Big Sugar? Who needs ‘em?

And who needs their money?

Sheila Cherfilus-McCormick came out on top in the neck-and-neck race in the South Florida 20th Congressional District Democratic primary this month, edging Dale Holness by just five votes.

Her win was notable not just for the small margin of victory in the heavily Democratic district, where a primary win all but guarantees success in the general election. It’s the first time Cherfilus-McCormick, who challenged the late incumbent Alcee Hastings in 2018 and 2020, won an election. She said she’ll become the first Haitian American Democrat to serve in Congress.

Then there’s the fact she won without taking a dime of Big Sugar money — even though the 20th District is right in Big Sugar’s backyard.

The district includes huge swaths of western Palm Beach County and Glades communities where Big Sugar is king. Over the years sugar interests had donated extensively to Congressman Hastings.

Cherfilus-McCormick instead poured more than $2 million of her own money into her campaign. She didn’t take anything from Big Sugar.

And she didn’t need it, either.

Good thing, as some of her past comments about the industry couldn’t have endeared her to the sugar barons. For example, in 2020 she told the VoteWater team that “All industries that take part in practices that jeopardize human health through pollution must be regulated and fined. This includes Big Sugar, who has silenced legislators by donating large amounts to their campaigns.”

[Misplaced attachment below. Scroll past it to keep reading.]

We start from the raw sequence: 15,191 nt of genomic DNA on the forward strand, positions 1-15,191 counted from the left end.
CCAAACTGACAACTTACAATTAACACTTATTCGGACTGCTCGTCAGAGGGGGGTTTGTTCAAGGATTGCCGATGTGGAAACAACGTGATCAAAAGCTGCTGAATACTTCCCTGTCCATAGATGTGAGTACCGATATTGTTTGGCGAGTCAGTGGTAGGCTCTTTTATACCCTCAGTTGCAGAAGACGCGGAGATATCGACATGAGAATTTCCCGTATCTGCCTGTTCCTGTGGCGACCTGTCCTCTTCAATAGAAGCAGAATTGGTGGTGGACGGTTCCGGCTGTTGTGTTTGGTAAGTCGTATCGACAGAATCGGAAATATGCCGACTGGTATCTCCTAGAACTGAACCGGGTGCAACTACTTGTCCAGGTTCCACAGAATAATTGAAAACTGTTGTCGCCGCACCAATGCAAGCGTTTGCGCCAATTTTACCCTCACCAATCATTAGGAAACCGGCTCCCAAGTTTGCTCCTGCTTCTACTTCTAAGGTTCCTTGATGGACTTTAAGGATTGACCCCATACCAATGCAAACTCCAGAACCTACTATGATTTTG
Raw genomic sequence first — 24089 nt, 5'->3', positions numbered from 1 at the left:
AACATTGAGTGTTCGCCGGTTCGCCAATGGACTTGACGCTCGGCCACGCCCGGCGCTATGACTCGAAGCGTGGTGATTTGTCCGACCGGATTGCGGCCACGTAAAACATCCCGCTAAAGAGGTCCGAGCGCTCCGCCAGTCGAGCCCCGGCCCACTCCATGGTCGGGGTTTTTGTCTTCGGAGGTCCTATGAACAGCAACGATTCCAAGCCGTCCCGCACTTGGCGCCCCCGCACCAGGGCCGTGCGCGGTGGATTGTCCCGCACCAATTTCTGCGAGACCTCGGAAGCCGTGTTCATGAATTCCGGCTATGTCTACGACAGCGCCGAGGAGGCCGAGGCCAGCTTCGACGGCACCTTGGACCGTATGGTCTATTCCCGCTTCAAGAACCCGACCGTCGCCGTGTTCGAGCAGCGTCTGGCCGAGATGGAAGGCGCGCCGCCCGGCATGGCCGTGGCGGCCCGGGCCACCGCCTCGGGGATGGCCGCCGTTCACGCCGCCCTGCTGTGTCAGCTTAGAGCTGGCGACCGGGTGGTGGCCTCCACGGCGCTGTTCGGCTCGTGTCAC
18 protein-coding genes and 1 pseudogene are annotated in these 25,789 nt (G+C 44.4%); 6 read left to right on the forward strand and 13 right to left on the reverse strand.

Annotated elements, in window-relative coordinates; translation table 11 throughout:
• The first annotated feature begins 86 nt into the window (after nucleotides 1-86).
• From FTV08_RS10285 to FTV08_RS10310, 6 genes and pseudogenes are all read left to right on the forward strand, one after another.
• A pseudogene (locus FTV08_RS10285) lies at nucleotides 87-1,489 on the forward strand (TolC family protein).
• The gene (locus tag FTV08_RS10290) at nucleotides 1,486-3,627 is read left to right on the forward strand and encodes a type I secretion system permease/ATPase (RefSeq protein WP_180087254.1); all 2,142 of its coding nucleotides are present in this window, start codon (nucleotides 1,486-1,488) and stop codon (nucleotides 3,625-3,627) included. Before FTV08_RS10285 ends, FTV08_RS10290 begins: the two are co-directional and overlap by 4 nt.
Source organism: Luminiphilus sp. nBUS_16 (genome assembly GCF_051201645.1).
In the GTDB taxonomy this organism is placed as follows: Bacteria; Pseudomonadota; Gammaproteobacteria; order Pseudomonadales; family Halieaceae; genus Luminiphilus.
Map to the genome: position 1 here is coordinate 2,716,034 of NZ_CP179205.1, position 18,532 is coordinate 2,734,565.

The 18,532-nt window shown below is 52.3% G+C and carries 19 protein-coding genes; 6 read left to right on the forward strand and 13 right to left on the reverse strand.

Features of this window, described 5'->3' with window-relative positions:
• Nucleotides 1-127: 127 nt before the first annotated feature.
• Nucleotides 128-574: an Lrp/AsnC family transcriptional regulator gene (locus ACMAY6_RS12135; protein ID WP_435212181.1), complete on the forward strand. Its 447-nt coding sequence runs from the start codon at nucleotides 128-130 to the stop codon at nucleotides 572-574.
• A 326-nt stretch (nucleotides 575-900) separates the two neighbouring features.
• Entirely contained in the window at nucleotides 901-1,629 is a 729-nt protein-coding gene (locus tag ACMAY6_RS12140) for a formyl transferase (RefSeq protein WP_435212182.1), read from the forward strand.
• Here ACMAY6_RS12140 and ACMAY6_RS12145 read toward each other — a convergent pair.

More recently, she told the Sun-Sentinel newspaper she opposed burning sugarcane fields before harvest and supported congressional hearings on the environmental and health impacts of the controversial practice, which blankets communities in the Glades region with harmful smoke and ash.

That’s not exactly the type of rhetoric that’s going to put you in Sugar’s good graces.

But Cherfilus-McCormick won anyway.

And if she could do it, so could others. The sugar industry has long enjoyed the role of kingmaker; where sugar money is no longer a necessity, other candidates will be free to reject it and still win.

That’s not good for Big Sugar.

But you can be sure it’s good for Florida on the whole.